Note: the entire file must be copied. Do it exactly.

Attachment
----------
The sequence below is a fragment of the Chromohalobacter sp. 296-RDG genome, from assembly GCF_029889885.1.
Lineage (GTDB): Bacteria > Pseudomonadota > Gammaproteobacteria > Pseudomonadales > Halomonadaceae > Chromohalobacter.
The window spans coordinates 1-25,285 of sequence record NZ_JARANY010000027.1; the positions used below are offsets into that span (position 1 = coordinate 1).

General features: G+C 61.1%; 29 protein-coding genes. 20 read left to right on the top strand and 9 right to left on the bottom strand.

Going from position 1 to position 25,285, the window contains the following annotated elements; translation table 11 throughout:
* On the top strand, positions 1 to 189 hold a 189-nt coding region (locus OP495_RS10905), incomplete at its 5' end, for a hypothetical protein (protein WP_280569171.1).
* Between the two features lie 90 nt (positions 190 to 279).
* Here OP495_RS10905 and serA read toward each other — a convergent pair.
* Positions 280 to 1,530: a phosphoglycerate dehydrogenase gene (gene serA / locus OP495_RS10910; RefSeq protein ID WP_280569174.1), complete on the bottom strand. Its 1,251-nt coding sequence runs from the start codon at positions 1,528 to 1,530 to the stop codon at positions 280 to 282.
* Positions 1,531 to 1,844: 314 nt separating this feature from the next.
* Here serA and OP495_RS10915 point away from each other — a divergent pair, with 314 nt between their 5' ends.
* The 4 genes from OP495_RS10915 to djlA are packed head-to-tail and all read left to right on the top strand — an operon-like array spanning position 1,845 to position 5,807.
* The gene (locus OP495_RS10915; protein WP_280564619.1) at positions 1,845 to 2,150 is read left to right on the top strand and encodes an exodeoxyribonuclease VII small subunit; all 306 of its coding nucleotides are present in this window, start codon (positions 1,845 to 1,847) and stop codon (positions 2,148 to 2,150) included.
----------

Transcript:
The sequence below is a fragment of the Chromohalobacter sp. 296-RDG genome, from assembly GCF_029889885.1.
Lineage (GTDB): Bacteria > Pseudomonadota > Gammaproteobacteria > Pseudomonadales > Halomonadaceae > Chromohalobacter.
The window spans coordinates 1-25,285 of sequence record NZ_JARANY010000027.1; the positions used below are offsets into that span (position 1 = coordinate 1).

General features: G+C 61.1%; 29 protein-coding genes. 20 read left to right on the top strand and 9 right to left on the bottom strand.

Going from position 1 to position 25,285, the window contains the following annotated elements; translation table 11 throughout:
* On the top strand, positions 1 to 189 hold a 189-nt coding region (locus OP495_RS10905), incomplete at its 5' end, for a hypothetical protein (protein WP_280569171.1).
* Between the two features lie 90 nt (positions 190 to 279).
* Here OP495_RS10905 and serA read toward each other — a convergent pair.
* Positions 280 to 1,530: a phosphoglycerate dehydrogenase gene (gene serA / locus OP495_RS10910; RefSeq protein ID WP_280569174.1), complete on the bottom strand. Its 1,251-nt coding sequence runs from the start codon at positions 1,528 to 1,530 to the stop codon at positions 280 to 282.
* Positions 1,531 to 1,844: 314 nt separating this feature from the next.
* Here serA and OP495_RS10915 point away from each other — a divergent pair, with 314 nt between their 5' ends.
* The 4 genes from OP495_RS10915 to djlA are packed head-to-tail and all read left to right on the top strand — an operon-like array spanning position 1,845 to position 5,807.
* The gene (locus OP495_RS10915; protein WP_280564619.1) at positions 1,845 to 2,150 is read left to right on the top strand and encodes an exodeoxyribonuclease VII small subunit; all 306 of its coding nucleotides are present in this window, start codon (positions 1,845 to 1,847) and stop codon (positions 2,148 to 2,150) included.